Navy relieves of duties top officers of wrecked USS John S. McCain


United States sacks top navy commanders after deadly collision involving USS John S. McCain near Singapore.

The commanding officer and the executive officer of the guided-missile destroyer USS John S. McCain were relieved of duty and reassigned to different posts for "loss of confidence", according to a US Navy statement on Wednesday.

Cmdr. Alfredo Sanchez, the McCain's commander, and Cmdr.

The collision killed 10 sailors and injured five others. It was one of several accidents that have raised concern over the safety and operational effectiveness of naval vessels.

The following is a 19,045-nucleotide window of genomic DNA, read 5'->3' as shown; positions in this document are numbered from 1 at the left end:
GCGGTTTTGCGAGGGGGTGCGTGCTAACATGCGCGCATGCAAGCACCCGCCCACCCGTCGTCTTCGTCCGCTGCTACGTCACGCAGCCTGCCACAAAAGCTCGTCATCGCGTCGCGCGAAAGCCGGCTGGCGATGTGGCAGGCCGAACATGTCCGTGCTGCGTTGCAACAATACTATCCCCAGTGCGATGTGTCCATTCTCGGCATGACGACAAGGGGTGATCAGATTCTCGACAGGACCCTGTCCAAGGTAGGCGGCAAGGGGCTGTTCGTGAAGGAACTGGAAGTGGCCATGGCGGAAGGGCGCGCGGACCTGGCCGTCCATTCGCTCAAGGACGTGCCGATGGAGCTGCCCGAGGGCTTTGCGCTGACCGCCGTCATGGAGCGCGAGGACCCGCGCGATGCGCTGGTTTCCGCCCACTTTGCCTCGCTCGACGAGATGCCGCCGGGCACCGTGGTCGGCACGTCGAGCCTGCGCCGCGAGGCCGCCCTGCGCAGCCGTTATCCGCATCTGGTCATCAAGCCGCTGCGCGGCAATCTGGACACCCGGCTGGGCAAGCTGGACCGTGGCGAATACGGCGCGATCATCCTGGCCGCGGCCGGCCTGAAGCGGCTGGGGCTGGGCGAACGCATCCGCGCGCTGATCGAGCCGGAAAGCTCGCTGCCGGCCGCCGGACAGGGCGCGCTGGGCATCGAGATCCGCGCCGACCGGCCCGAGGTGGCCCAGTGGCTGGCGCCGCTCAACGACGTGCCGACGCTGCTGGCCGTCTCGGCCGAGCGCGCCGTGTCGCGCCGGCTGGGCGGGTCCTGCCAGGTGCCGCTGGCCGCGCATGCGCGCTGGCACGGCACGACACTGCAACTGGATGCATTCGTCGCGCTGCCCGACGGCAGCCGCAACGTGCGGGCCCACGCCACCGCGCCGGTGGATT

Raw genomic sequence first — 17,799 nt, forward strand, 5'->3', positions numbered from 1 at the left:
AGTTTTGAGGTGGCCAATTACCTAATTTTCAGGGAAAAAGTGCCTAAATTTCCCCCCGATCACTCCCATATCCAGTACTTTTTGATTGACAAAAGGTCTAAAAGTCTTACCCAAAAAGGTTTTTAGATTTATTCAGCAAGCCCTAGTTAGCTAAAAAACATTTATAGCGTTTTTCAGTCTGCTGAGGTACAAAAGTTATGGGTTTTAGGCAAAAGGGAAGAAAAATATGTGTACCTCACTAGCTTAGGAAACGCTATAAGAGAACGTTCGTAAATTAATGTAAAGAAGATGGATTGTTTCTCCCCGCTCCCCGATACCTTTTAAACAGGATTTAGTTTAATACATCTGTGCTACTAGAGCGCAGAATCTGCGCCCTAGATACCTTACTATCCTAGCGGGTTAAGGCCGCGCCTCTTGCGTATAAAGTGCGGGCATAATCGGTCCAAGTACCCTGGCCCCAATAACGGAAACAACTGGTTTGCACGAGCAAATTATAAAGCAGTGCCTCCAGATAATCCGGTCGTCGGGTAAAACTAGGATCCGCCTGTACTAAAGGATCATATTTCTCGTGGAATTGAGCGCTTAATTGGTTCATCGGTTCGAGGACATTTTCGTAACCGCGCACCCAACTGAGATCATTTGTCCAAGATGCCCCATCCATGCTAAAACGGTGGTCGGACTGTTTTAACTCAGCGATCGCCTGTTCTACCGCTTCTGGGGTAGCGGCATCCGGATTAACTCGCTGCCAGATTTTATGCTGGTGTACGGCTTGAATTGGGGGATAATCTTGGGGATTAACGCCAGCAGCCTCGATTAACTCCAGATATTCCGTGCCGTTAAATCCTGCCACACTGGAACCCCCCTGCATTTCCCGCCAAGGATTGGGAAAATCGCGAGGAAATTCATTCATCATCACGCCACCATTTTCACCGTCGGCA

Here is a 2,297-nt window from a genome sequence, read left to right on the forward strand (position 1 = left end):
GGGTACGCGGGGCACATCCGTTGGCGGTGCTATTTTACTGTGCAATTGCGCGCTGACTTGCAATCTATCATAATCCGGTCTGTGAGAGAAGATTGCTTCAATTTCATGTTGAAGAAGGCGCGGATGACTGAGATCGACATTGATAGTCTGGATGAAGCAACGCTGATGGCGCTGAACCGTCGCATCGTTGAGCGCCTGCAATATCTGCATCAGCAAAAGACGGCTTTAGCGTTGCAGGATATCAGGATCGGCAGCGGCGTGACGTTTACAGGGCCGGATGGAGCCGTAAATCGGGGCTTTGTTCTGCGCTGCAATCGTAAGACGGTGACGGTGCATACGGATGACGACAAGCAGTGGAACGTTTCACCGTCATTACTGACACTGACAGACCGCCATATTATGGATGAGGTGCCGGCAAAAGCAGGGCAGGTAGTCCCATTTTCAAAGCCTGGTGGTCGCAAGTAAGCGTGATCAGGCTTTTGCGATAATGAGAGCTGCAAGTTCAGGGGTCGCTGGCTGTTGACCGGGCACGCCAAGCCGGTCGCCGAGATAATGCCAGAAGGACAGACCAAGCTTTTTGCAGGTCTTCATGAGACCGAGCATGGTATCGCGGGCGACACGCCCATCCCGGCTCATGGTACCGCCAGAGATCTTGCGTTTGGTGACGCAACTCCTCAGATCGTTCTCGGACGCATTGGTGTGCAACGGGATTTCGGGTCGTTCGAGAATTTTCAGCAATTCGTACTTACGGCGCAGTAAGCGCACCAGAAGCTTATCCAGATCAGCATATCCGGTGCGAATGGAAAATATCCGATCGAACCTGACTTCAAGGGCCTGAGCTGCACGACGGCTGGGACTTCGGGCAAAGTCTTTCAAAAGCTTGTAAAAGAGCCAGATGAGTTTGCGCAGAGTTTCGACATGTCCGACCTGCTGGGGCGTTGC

The latest move comes after the US Navy fired the-then commander of the Japan-based Seventh Fleet, Vice Admiral Joseph Aucoin, following the August crash.

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That incident came after another destroyer, the USS Fitzgerald, collided with a Philippine-flagged cargo ship off Japan in June, leaving seven sailors dead.

USS seventh fleet said in a statement released on Wednesday, October 11 that the commanding officer had exercised poor judgement, along with the executive officer whose leadership skills were compromised during the ship's training programme. Following in May, a South Korean fishing vehicle collided with a guided-missile cruiser, Lake Champlain.

Some Navy officials have cited strains from frequent extended deployments, delayed maintenance and almost a decade of budget constraints and reductions in resources devoted to training as factors.

It said Cmdr. Ed Angelinas, former commanding officer of the USS McCampbell, was named acting commanding officer of the McCain.